Internet Loyalty Program Ads Introduce Characters EET and ERN
CHICAGO--Leo Burnett this week introduces two new characters to tout the launch of Kellogg's first Internet-based loyalty
ERN is a sensible saver piggy bank and EET is an excitable horse who loves to eat Kellogg's cereal. The two characters will appear in a television, print and online campaign for the new loyalty site, www.eetandern.com, which is billed as
the first such site for a
On the site, kids can enter encrypted codes from Kellogg's cereal boxes. The codes correspond to points that can be redeemed for merchandise from partner companies such as fogdog.com and toysmart.com.
In the television spots, the lifesized characters appear in grocery store aisles bantering with consumers about the new site. In one spot, the duo trashes the store's cereal aisle encouraging shoppers to buy more Kellogg's products.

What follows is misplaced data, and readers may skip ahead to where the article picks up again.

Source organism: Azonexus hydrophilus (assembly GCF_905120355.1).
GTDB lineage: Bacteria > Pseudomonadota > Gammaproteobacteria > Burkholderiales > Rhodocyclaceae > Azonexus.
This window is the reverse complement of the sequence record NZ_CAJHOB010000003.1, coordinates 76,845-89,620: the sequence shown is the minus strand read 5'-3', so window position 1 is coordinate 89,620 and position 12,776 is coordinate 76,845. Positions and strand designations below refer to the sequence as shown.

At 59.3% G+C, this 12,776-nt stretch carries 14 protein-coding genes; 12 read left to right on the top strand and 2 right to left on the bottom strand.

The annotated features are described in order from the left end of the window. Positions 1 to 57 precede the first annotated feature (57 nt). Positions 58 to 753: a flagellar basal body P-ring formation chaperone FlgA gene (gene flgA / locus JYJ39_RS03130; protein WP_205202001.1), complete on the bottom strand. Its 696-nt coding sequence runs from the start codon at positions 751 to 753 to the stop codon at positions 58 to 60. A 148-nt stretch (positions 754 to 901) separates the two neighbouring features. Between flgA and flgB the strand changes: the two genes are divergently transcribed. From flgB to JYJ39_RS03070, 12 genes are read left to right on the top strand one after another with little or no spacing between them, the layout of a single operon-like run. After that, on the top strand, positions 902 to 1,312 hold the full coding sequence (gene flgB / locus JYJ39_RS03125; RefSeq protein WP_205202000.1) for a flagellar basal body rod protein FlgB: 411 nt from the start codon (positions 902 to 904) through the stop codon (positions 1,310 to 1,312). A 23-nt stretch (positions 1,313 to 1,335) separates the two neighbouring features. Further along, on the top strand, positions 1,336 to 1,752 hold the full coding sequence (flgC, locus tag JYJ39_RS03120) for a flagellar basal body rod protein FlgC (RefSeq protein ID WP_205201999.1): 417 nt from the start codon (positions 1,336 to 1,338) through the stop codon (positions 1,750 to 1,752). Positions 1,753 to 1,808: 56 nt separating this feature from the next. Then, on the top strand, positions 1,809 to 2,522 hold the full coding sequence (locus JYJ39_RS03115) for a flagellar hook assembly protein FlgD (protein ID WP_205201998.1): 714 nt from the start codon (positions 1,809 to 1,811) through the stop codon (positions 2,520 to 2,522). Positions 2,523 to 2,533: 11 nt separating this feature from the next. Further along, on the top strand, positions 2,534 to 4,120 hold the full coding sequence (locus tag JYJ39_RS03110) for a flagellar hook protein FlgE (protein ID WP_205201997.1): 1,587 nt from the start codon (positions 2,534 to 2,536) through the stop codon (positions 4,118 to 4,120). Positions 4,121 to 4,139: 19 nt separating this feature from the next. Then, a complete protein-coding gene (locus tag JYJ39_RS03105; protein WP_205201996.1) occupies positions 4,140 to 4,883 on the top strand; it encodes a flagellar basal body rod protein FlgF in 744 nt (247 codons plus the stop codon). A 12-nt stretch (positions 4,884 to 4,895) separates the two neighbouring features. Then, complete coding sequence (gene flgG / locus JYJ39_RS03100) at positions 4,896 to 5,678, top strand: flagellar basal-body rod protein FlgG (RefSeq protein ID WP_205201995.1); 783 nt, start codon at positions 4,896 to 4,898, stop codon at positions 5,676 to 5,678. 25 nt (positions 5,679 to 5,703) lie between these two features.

EET and ERN provide a "counterpoint" to illustrate the two concepts of the loyalty program, eating Kellogg's cereal and saving for rewards, said Burnett executive creative director Bob Akers. However, he noted the TV spots could only communicate so much.
"[The program] is a little involved, and we knew we weren't going to get that across in a TV spot," Akers said. "We just wanted to get kids to the Web site and excited about it."
Print ads depict the pig's curly tail forming the URL address, with simple instructions about how to redeem points.
The campaign is tagged, "EET it. ERN it. Click it."
EET and ERN are the first new characters for the Battle Creek, Mich., company in 30 years, officials said.
The television spots will air on national broadcast and kids-oriented cable networks. The print will appear in youth magazines such as Disney Adventures and S.I. for Kids.
Billings for the campaign were not disclosed. Kellogg Co. spent nearly $176 million on its cereal advertising last year, according to Competitive Media Reporting. K